52010336 Eyebrow trends are as fickle as hemlines. One minute, they must be thin and arched like rainbows. And just when you finish plucking, the fashion magazines proclaim that thick, bushy brows are a must.  If you do care -- and frankly, don't we all have bigger worries? -- there's the new eyebrow implant.

Yes, for $3,500 to $5,000, Bosley hair73004644_2 restoration specialists will transplant Brooke Shields-worthy filler hair above those peepers. (Wait -- did you just spurt soda out of your nose, too?) They can fill in bald spots and create a better shape, too.

What's next? A macho mustache transplant for wimpy dudes?

-- Monica Corcoran

Photos: Actress Brooke Shields above left; actor Ken Davitian, above right.
Photo credits: Getty Images

Double D lip implants: pig intestines or saline?

Trout_poutslo Hey, breast augmentation. Meet my little friend, the lip implant. A new procedure called FulFil Lip from California-based Evera Medical, has just been approved for testing by the FDA. Much like a breast implant, the FulFil Lip is a balloon that can be filled with saline and then it is inserted into the lip. A micro-valve prevents any fluid from leaking. Now, that could be embarrassing during a first kiss.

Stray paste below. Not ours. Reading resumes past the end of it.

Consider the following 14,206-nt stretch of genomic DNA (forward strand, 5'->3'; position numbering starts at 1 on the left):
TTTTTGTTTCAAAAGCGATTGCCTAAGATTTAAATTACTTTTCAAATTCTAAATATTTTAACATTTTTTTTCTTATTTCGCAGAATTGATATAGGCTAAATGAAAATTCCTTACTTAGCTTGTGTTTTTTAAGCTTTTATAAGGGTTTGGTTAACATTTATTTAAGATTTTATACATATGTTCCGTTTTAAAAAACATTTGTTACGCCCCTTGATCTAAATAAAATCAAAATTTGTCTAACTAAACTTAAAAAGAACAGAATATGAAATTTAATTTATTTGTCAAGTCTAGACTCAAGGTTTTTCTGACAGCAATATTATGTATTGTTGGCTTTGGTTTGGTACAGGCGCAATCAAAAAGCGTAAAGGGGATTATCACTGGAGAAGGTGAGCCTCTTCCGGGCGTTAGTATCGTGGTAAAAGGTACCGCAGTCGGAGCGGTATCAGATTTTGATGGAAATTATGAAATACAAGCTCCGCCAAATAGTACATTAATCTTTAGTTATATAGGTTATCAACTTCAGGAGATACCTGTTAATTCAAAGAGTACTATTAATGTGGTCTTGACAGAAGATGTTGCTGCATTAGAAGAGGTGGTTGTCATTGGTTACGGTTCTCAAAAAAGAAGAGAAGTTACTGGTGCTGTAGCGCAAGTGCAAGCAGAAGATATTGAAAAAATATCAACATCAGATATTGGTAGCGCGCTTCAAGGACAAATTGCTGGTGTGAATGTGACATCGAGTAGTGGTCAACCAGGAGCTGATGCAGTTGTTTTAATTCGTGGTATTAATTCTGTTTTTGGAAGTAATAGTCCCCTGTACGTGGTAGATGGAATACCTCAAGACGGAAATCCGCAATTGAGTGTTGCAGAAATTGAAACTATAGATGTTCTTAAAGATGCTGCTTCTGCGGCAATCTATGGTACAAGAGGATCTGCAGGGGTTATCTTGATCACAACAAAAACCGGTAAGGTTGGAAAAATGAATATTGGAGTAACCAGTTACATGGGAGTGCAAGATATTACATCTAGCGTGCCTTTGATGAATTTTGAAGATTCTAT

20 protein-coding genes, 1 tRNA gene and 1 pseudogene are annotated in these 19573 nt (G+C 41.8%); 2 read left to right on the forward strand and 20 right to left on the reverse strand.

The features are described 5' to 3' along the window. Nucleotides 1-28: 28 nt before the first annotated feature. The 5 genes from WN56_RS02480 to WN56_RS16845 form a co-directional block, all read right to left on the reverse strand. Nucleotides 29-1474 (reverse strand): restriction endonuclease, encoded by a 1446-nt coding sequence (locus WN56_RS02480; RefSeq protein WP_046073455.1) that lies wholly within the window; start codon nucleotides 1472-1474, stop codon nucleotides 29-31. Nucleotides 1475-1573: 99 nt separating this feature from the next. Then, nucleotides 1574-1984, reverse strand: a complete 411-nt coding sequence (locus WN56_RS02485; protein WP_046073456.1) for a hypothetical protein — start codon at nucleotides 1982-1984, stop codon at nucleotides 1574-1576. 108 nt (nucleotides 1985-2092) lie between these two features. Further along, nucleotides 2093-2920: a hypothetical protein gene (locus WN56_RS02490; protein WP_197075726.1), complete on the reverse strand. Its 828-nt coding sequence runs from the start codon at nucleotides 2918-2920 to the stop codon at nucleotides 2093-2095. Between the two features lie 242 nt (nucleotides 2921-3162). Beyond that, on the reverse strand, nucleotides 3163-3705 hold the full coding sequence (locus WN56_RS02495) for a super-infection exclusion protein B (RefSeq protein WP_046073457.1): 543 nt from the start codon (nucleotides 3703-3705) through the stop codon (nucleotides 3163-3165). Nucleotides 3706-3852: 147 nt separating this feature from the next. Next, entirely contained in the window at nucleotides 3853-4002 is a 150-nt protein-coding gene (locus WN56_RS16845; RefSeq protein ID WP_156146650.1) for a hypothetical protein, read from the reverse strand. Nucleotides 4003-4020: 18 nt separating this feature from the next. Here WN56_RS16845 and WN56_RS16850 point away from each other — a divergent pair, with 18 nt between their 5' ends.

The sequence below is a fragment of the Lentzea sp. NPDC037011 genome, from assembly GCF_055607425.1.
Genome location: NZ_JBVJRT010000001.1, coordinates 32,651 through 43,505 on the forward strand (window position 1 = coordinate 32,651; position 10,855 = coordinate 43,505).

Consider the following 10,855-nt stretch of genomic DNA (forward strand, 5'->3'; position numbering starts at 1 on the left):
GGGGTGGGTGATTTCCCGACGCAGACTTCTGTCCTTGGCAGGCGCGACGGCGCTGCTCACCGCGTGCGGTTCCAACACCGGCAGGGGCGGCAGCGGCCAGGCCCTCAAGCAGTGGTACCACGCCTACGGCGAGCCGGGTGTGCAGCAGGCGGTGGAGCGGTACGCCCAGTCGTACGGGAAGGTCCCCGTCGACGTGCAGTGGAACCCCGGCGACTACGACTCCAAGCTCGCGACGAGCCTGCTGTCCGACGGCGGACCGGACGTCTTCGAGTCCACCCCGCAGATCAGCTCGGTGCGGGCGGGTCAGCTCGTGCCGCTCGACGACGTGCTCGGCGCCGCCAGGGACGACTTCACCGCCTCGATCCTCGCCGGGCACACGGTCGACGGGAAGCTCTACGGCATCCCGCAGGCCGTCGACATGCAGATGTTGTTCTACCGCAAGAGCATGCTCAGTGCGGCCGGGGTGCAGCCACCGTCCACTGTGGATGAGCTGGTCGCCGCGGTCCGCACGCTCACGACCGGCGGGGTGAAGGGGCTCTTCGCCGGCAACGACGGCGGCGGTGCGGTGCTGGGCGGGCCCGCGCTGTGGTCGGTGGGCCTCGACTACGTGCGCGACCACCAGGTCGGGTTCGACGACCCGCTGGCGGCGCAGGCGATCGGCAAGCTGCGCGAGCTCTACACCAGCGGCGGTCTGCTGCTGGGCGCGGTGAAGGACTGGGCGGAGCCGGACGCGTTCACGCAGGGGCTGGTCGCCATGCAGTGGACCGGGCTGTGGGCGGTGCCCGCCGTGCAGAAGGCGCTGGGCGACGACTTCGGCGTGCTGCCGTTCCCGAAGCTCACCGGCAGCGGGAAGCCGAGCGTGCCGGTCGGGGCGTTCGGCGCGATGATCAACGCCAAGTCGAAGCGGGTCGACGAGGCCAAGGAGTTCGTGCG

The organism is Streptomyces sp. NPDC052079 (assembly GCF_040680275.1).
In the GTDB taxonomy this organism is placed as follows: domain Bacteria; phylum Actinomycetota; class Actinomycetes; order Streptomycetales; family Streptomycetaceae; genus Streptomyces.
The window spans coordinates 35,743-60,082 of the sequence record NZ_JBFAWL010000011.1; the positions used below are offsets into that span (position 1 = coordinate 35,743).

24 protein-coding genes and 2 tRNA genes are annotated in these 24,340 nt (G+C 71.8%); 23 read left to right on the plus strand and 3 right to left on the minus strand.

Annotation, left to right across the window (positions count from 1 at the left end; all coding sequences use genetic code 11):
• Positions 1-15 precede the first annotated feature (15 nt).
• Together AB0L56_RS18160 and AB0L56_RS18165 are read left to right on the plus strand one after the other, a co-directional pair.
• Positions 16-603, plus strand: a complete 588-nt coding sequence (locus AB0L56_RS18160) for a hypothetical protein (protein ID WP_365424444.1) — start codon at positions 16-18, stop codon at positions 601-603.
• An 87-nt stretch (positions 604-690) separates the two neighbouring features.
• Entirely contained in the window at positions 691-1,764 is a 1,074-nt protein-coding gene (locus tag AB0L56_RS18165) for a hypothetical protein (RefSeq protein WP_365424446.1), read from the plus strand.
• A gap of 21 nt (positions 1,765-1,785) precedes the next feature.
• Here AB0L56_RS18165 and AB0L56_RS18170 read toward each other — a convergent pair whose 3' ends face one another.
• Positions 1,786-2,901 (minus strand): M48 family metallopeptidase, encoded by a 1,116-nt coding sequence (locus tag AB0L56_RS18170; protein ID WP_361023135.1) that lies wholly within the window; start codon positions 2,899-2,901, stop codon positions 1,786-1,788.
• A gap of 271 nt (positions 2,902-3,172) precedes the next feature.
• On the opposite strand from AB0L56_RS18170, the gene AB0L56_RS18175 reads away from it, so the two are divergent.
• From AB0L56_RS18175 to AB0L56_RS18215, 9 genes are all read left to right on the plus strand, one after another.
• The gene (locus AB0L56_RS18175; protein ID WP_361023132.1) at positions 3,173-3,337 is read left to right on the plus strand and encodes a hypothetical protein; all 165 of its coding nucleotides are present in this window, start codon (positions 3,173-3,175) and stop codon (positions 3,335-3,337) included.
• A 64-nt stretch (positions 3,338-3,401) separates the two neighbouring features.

(Outside the U.S., the company already markets VeraFil, a saline implant that plumps skin around the eye.)

Right now, there are myriad ways to inflate your pucker -- from injecting collagen from a dead person to grafting fat from your caboose. And Surgisis, an implant derived from the intestines of pigs, is on the horizon too. Oh, how to choose? Not to mention, can we conscript those scientists fiddling with pig guts to take a stab at a cure for the common cold?

(Thanks to the always clever and skewering Gallery of the Absurd for this illustration of the trout pout species, known to pilot the waters of Hollywood.)

As for the new lip implant, you get to pick your size, though the company has not yet released a size chart. Are double D lips next? No doubt, super pouts are here to stay. Since 2000, there has been a 27% increase in lip augmentation, according to the American Society of Plastic Surgeons.
Oh, and it's no surprise that a study by the Beverly Hills Institute of Aesthetic & Reconstructive Surgery revealed that Angelina Jolie's lips top the most requested list among patients. Brings new meaning to the term, "top heavy."

Image: Gallery of the Absurd